It was a conversation with my daughter that helped me finally decide.
We were talking about a disagreement between her and a classmate. Both parties were upset; neither understood the other’s point of view. As we talked at dinner that night, my daughter began to understand not only what might have caused the other person to act as they did, but also what caused her to react as she did.
We’ve talked with our daughter about bullying and meanness. We want her to understand how to speak up if she or someone else is being mistreated. But we also want her to understand how important it is not to mistreat someone else. The ability to understand what a person might be feeling that would cause them to be mean is an important skill.
It’s not a new idea. In the novel To Kill a Mockingbird, Atticus Finch tells his daughter Scout, “You never really understand a person until you consider things from his point of view… Until you climb inside of his skin and walk around in it.” It’s good advice.
But do we apply that advice to our treatment of ourselves?
Think about it. We have all heard or even said that we are our own worst critics. We are so apt to find ways to bully ourselves about so many things. But what if we stepped back, and stood in another person’s skin for just a few moments? What if we imagined someone else speaking to us the way we speak to ourselves?
You’re fat. You’re ugly. You’re a worthless failure. You’re a bad parent. You’ll never amount to anything in life.
Choose any string of negative self-talk you’ve heaped upon yourself. You know you’ve done it. Recall those words and now imagine someone else saying them to you. Step into that person’s skin. What would make that person speak to you that way? What would motivate them to be so cruel?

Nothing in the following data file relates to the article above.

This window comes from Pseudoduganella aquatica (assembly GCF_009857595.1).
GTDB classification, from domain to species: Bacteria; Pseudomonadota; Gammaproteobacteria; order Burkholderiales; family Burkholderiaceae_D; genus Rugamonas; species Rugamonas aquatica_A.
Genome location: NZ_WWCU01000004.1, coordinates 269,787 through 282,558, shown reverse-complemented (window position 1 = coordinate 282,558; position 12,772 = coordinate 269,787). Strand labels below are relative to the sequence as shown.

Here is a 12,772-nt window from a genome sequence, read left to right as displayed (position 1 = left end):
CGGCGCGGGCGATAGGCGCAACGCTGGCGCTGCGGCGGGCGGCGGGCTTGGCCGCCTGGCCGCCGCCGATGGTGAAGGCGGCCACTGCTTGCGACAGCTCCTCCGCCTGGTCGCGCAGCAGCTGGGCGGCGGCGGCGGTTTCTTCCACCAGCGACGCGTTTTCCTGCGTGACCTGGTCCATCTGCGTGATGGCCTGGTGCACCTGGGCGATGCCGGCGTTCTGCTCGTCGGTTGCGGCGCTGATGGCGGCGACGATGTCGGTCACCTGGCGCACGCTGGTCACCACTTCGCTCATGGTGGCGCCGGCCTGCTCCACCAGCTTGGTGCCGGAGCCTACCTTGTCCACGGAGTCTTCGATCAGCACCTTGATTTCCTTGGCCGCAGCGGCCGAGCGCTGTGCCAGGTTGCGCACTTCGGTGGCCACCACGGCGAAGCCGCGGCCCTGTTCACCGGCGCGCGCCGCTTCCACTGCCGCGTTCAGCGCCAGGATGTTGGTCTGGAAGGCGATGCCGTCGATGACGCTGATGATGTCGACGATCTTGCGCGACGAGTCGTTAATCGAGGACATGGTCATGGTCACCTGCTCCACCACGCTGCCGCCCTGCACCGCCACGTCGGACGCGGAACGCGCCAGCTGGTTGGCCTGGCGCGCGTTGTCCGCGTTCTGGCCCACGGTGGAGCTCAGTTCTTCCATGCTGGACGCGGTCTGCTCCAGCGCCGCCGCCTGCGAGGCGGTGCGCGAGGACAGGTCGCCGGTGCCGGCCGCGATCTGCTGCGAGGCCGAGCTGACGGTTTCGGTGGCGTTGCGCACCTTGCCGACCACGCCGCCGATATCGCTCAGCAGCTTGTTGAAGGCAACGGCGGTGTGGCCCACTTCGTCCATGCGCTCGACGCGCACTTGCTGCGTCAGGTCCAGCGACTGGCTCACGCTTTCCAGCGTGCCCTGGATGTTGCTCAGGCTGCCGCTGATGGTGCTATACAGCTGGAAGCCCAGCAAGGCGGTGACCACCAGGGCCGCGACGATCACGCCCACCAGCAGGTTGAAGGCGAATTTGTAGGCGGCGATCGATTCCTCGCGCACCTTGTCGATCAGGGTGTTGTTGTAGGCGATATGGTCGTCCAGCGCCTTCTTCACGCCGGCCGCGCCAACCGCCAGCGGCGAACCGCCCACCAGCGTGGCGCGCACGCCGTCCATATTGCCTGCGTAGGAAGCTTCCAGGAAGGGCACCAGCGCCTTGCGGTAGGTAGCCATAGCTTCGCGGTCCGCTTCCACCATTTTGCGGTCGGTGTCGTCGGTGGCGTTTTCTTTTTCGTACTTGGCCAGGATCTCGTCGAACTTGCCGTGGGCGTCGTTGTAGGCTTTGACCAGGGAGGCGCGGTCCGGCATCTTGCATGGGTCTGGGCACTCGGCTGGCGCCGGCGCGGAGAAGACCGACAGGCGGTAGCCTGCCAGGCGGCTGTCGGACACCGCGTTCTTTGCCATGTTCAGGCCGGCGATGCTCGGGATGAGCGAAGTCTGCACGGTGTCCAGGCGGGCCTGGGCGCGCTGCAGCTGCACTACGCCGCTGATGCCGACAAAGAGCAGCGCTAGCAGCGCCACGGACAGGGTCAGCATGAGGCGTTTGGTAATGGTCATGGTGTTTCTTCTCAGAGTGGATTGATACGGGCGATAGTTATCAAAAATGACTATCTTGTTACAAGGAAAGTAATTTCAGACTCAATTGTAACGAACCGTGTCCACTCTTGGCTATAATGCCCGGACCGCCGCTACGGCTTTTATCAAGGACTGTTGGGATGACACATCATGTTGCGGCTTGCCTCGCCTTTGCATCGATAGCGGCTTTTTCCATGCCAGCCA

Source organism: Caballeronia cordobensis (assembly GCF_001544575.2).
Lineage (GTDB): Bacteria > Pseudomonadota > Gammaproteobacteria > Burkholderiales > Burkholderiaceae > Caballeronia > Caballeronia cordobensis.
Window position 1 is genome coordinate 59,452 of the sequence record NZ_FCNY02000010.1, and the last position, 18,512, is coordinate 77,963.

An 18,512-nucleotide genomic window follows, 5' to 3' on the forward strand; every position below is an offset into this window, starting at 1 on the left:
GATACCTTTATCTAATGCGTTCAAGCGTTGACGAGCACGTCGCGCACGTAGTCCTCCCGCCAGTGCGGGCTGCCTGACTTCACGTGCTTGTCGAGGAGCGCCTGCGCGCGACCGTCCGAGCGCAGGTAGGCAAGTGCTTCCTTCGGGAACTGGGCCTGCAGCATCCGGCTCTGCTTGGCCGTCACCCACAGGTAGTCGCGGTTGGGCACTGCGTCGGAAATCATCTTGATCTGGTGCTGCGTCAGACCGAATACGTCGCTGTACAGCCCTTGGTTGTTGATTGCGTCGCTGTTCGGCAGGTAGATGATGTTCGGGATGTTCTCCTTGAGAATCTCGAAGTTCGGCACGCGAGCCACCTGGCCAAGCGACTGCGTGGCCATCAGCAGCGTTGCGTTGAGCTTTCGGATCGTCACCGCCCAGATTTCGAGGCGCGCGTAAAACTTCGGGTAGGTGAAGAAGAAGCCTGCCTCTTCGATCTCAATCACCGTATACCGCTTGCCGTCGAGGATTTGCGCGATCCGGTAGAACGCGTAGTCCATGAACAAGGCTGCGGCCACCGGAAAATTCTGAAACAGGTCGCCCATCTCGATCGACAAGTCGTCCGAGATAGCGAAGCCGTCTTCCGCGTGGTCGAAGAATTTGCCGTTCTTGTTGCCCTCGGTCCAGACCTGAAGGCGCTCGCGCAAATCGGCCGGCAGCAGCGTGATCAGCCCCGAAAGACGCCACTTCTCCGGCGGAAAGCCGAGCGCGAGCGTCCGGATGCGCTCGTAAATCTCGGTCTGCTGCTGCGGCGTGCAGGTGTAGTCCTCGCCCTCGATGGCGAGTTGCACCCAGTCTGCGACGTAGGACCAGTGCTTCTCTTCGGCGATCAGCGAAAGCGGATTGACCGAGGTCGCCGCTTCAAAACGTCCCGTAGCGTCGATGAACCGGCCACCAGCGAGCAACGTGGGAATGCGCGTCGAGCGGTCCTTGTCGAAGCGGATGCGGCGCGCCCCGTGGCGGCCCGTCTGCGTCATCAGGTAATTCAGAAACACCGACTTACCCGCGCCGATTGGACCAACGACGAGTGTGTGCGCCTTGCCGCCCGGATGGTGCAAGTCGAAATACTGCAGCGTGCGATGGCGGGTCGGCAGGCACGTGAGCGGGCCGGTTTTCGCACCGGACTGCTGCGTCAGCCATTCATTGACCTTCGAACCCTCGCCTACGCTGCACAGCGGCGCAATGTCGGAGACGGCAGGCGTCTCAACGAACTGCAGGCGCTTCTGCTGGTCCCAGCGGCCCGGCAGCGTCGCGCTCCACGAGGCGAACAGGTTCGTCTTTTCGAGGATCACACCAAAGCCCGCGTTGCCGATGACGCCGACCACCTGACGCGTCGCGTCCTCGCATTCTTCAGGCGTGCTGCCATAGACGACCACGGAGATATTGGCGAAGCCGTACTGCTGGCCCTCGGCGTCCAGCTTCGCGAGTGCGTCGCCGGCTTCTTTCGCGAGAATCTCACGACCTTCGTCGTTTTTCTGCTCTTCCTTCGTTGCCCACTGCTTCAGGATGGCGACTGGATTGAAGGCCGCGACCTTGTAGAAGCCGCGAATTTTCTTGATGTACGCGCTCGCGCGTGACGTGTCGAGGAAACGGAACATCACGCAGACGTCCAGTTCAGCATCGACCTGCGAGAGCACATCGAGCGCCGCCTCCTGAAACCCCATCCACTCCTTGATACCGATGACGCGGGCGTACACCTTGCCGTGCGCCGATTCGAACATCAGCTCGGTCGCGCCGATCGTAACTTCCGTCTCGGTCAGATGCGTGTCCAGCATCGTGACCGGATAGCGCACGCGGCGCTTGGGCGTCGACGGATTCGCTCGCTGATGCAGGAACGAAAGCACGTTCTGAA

Now answer this question: what makes you speak that way to yourself? What motivates your cruelty toward yourself? And it doesn’t have to be limited to words. Our mistreatment of ourselves can come in so many forms – negative self-talk, bad eating habits, physical self-harm…the list goes on.
Ask yourself another question. What If someone mistreated a person you know – a friend, a colleague, a child, or a neighbor. What if someone spoke to that person in words that were intended to hurt? What if someone physically harmed them?
Would you tolerate it? Would you stand by and watch it happen? Or would you try to stop it?
Now ask yourself one more question: If someone mistreated you or spoke to you in words that were intended to hurt, would you allow them? If someone tried to physically harm you, would you allow it to unfold? Or would you fight back?
You know the answers.
So why would you do it to yourself?
Self-bullying is real. People do it every single day. They criticize, tear down, and physically harm themselves. And we minimize it by saying things like “I’m my own worst critic” or “I really beat myself up about that.”
But it is real and it is harmful.
We need to become as intolerant of self-bullying and self-harm as we are when we see it happen to others. The only way to build from that bullying is to tear down the walls. Knock over the structure of meanness and negativity to ourselves. Start to build from there by learning to understand what motivates us to bully ourselves. Then ask someone to work by your side.
Lay a new foundation. Build a better home.
This month, 1000 Voices Speak for Compassion continues to work toward a better world with a particular focus on Building from Bullying, as well as the broader topic of compassion.
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American Indian Mom, Finding Ninee The Quiet Muse, Chronically Sick Manic Mother, Just Gene’o, Driftwood Gardens,Getting Literal, Head Heart Health, Considerings, Paper,Pen,Pad, Blogitudes, Little Miss Wordy, 1000Speak
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